Study on electricity transmission systems for offshore wind power
Tutor / director / evaluatorLi, Zuyi
Document typeMaster thesis (pre-Bologna period)
Rights accessRestricted access - author's decision
This project presents the main features of each of the electricity transmission technologies available for offshore wind power and discusses their advantages and disadvantages in terms of technical, economic and environmental aspects. The transmission options studied are High Voltage Alternating Current (HVAC) and High Voltage Direct Current (HVDC). Within the HVDC there are two transmission technologies available, the classical Line Commutated Converter based HVDC and the most recently developed Voltage Source Converter based HVDC. As technical features, both operational and implementation issues are analyzed. Flexibility of control of active and reactive power or capacity to provide reactive power support are examples of the first, and size of offshore substation is an example of the latter. Cost-effectiveness and system losses are compared to derive a general rule for the best transmission option from the economic point of view and environmental concerns are also addressed. This enables reader to have a general overview of the factors that affect the decision of using one transmission technology or the other. The second part of the project is centered in the modeling and simulation of a particular case study using HVDC and HVAC. The studied system consists of a Full Scale Converter (FSC) based wind farm which is located 50 km off the shore. The wind farm has a rated power of 100MW which needs to be transmitted to the onshore grid either via VSC based HVDC or HVAC. Two models are built in order to learn about and implement the control systems of the converters. A detailed explanation on the control system design is included. Special attention is given to control strategies to comply with grid regulations related to fault ride-through capability and reactive power support. German Grid Codes are chosen as reference. In the case of HVDC reactive power support is performed by the grid-side VSC of the HVDC system, whereas in the case of HVAC it is performed by the grid-side converters of the wind turbines. Strategies to reduce the electrical power generated by the wind farm in case of fault on the onshore grid include a chopper placed on the HVDC link for the HVDC solution and a chopper placed on the wind turbine converter’s DC link for the HVAC solution.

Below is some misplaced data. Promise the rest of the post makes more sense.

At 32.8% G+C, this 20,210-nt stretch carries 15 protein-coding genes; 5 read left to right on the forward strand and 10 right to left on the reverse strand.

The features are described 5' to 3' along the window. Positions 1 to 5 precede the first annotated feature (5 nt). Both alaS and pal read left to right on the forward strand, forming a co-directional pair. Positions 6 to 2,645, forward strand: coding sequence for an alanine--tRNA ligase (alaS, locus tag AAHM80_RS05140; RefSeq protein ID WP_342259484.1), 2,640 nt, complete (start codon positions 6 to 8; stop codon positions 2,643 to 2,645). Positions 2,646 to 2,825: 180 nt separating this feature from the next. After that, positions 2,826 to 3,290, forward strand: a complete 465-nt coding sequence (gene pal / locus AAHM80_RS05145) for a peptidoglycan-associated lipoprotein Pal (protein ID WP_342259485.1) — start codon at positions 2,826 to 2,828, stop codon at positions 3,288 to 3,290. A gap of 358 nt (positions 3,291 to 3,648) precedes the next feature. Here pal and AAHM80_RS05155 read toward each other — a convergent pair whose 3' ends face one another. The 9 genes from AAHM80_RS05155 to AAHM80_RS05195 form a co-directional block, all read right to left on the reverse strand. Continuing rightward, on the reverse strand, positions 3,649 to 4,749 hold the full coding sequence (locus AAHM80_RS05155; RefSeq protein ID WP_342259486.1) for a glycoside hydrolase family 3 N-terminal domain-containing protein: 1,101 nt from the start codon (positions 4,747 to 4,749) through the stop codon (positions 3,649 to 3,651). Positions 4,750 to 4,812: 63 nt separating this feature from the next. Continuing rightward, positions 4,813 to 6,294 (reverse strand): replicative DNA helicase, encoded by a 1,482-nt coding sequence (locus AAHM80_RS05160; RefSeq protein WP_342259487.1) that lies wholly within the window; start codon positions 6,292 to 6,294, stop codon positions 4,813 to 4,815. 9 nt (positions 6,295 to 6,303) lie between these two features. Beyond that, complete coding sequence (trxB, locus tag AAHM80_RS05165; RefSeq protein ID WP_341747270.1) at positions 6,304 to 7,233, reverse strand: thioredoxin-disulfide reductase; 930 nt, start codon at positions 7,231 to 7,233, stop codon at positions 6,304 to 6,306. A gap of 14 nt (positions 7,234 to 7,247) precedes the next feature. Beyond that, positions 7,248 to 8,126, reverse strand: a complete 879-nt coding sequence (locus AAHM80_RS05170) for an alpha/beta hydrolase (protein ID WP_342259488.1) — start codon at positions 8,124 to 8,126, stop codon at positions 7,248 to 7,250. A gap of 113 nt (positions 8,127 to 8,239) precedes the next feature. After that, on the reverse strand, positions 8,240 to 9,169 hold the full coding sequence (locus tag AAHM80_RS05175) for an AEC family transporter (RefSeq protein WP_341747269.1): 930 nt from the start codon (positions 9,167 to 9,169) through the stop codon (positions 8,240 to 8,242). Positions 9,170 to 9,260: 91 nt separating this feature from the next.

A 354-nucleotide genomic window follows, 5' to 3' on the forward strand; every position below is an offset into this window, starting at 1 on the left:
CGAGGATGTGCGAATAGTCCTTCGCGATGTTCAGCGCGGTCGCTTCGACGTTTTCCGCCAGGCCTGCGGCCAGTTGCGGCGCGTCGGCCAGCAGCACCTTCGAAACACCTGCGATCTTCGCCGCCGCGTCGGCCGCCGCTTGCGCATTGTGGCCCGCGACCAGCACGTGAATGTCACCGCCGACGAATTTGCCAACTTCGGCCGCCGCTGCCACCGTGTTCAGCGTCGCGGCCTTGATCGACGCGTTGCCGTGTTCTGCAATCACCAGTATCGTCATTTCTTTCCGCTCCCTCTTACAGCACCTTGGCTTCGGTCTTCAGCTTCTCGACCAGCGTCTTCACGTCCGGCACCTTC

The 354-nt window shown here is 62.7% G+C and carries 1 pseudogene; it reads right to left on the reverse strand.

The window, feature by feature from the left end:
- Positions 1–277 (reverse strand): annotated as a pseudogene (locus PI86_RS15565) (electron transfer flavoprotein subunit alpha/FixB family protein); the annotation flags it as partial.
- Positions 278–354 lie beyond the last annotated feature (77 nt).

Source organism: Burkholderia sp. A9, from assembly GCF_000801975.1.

|Final Report Aina Lleonart.pdf||Report||3.252Mb||Restricted access|